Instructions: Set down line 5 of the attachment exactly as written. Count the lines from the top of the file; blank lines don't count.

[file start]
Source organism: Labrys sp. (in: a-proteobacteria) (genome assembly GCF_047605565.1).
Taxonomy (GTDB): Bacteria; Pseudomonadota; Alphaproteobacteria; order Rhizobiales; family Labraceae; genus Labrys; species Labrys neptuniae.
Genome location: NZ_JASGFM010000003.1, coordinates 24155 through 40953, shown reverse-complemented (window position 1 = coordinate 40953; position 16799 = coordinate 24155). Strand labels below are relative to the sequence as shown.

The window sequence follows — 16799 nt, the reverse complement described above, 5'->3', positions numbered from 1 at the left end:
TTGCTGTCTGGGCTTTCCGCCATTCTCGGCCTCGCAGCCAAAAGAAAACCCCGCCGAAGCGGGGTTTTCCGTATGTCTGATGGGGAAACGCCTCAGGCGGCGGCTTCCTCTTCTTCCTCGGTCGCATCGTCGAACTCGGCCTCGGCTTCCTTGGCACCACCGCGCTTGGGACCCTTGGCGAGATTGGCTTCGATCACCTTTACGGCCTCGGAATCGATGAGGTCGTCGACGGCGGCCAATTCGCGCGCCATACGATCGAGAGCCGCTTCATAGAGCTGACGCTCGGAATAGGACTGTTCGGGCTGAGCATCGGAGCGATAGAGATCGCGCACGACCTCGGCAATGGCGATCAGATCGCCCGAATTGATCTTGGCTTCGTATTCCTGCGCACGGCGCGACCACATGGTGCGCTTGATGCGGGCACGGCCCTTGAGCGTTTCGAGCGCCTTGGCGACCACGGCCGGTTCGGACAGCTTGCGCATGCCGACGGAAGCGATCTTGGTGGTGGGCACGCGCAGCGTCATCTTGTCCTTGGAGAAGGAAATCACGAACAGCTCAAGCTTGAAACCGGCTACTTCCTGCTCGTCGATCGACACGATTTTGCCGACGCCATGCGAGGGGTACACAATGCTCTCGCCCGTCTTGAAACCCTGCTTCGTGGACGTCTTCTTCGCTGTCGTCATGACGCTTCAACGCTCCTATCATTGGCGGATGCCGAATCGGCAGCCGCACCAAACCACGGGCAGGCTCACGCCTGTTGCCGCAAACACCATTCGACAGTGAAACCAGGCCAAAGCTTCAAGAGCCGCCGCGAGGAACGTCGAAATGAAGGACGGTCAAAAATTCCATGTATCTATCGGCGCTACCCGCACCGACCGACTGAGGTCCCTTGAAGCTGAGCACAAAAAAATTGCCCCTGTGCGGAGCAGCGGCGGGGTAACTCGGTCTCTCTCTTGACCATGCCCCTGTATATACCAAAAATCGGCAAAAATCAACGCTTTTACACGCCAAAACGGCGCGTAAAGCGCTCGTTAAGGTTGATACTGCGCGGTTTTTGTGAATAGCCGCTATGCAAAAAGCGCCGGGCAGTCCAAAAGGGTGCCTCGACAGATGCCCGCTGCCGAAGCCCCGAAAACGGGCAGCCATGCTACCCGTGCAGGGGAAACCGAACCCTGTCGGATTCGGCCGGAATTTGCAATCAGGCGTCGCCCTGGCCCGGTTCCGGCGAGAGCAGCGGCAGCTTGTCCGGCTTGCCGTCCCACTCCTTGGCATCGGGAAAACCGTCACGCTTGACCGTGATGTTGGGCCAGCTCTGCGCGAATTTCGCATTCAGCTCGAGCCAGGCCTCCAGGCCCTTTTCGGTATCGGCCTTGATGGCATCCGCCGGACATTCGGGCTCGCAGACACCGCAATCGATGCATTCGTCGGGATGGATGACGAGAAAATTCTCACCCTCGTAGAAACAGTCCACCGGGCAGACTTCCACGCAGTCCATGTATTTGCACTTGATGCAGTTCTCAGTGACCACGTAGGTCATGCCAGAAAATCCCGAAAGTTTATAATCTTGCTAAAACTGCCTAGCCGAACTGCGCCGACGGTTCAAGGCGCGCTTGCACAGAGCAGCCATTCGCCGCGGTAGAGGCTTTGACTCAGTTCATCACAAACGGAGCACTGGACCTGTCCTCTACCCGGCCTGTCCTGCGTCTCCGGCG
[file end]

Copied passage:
TTGCTGTCTGGGCTTTCCGCCATTCTCGGCCTCGCAGCCAAAAGAAAACCCCGCCGAAGCGGGGTTTTCCGTATGTCTGATGGGGAAACGCCTCAGGCGGCGGCTTCCTCTTCTTCCTCGGTCGCATCGTCGAACTCGGCCTCGGCTTCCTTGGCACCACCGCGCTTGGGACCCTTGGCGAGATTGGCTTCGATCACCTTTACGGCCTCGGAATCGATGAGGTCGTCGACGGCGGCCAATTCGCGCGCCATACGATCGAGAGCCGCTTCATAGAGCTGACGCTCGGAATAGGACTGTTCGGGCTGAGCATCGGAGCGATAGAGATCGCGCACGACCTCGGCAATGGCGATCAGATCGCCCGAATTGATCTTGGCTTCGTATTCCTGCGCACGGCGCGACCACATGGTGCGCTTGATGCGGGCACGGCCCTTGAGCGTTTCGAGCGCCTTGGCGACCACGGCCGGTTCGGACAGCTTGCGCATGCCGACGGAAGCGATCTTGGTGGTGGGCACGCGCAGCGTCATCTTGTCCTTGGAGAAGGAAATCACGAACAGCTCAAGCTTGAAACCGGCTACTTCCTGCTCGTCGATCGACACGATTTTGCCGACGCCATGCGAGGGGTACACAATGCTCTCGCCCGTCTTGAAACCCTGCTTCGTGGACGTCTTCTTCGCTGTCGTCATGACGCTTCAACGCTCCTATCATTGGCGGATGCCGAATCGGCAGCCGCACCAAACCACGGGCAGGCTCACGCCTGTTGCCGCAAACACCATTCGACAGTGAAACCAGGCCAAAGCTTCAAGAGCCGCCGCGAGGAACGTCGAAATGAAGGACGGTCAAAAATTCCATGTATCTATCGGCGCTACCCGCACCGACCGACTGAGGTCCCTTGAAGCTGAGCACAAAAAAATTGCCCCTGTGCGGAGCAGCGGCGGGGTAACTCGGTCTCTCTCTTGACCATGCCCCTGTATATACCAAAAATCGGCAAAAATCAACGCTTTTACACGCCAAAACGGCGCGTAAAGCGCTCGTTAAGGTTGATACTGCGCGGTTTTTGTGAATAGCCGCTATGCAAAAAGCGCCGGGCAGTCCAAAAGGGTGCCTCGACAGATGCCCGCTGCCGAAGCCCCGAAAACGGGCAGCCATGCTACCCGTGCAGGGGAAACCGAACCCTGTCGGATTCGGCCGGAATTTGCAATCAGGCGTCGCCCTGGCCCGGTTCCGGCGAGAGCAGCGGCAGCTTGTCCGGCTTGCCGTCCCACTCCTTGGCATCGGGAAAACCGTCACGCTTGACCGTGATGTTGGGCCAGCTCTGCGCGAATTTCGCATTCAGCTCGAGCCAGGCCTCCAGGCCCTTTTCGGTATCGGCCTTGATGGCATCCGCCGGACATTCGGGCTCGCAGACACCGCAATCGATGCATTCGTCGGGATGGATGACGAGAAAATTCTCACCCTCGTAGAAACAGTCCACCGGGCAGACTTCCACGCAGTCCATGTATTTGCACTTGATGCAGTTCTCAGTGACCACGTAGGTCATGCCAGAAAATCCCGAAAGTTTATAATCTTGCTAAAACTGCCTAGCCGAACTGCGCCGACGGTTCAAGGCGCGCTTGCACAGAGCAGCCATTCGCCGCGGTAGAGGCTTTGACTCAGTTCATCACAAACGGAGCACTGGACCTGTCCTCTACCCGGCCTGTCCTGCGTCTCCGGCG